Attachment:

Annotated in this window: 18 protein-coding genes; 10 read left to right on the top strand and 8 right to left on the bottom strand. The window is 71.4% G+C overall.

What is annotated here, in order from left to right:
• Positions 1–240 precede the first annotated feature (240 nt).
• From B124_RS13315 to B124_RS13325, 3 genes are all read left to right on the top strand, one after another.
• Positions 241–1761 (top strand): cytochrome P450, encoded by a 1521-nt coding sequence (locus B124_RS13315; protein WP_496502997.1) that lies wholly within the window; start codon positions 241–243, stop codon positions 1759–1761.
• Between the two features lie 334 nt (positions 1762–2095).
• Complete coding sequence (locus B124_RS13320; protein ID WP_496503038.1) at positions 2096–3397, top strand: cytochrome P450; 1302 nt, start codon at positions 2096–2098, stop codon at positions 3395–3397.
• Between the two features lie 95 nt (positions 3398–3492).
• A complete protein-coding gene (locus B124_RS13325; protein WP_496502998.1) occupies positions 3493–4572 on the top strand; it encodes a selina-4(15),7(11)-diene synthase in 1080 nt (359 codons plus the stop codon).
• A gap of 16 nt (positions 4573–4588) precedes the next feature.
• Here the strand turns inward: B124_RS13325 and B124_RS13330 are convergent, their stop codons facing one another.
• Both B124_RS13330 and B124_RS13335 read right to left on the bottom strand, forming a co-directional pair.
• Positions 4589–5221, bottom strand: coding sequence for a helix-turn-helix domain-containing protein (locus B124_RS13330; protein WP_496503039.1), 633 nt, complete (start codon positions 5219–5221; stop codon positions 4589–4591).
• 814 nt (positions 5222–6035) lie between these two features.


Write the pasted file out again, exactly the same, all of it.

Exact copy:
Annotated in this window: 18 protein-coding genes; 10 read left to right on the top strand and 8 right to left on the bottom strand. The window is 71.4% G+C overall.

What is annotated here, in order from left to right:
• Positions 1–240 precede the first annotated feature (240 nt).
• From B124_RS13315 to B124_RS13325, 3 genes are all read left to right on the top strand, one after another.
• Positions 241–1761 (top strand): cytochrome P450, encoded by a 1521-nt coding sequence (locus B124_RS13315; protein WP_496502997.1) that lies wholly within the window; start codon positions 241–243, stop codon positions 1759–1761.
• Between the two features lie 334 nt (positions 1762–2095).
• Complete coding sequence (locus B124_RS13320; protein ID WP_496503038.1) at positions 2096–3397, top strand: cytochrome P450; 1302 nt, start codon at positions 2096–2098, stop codon at positions 3395–3397.
• Between the two features lie 95 nt (positions 3398–3492).
• A complete protein-coding gene (locus B124_RS13325; protein WP_496502998.1) occupies positions 3493–4572 on the top strand; it encodes a selina-4(15),7(11)-diene synthase in 1080 nt (359 codons plus the stop codon).
• A gap of 16 nt (positions 4573–4588) precedes the next feature.
• Here the strand turns inward: B124_RS13325 and B124_RS13330 are convergent, their stop codons facing one another.
• Both B124_RS13330 and B124_RS13335 read right to left on the bottom strand, forming a co-directional pair.
• Positions 4589–5221, bottom strand: coding sequence for a helix-turn-helix domain-containing protein (locus B124_RS13330; protein WP_496503039.1), 633 nt, complete (start codon positions 5219–5221; stop codon positions 4589–4591).
• 814 nt (positions 5222–6035) lie between these two features.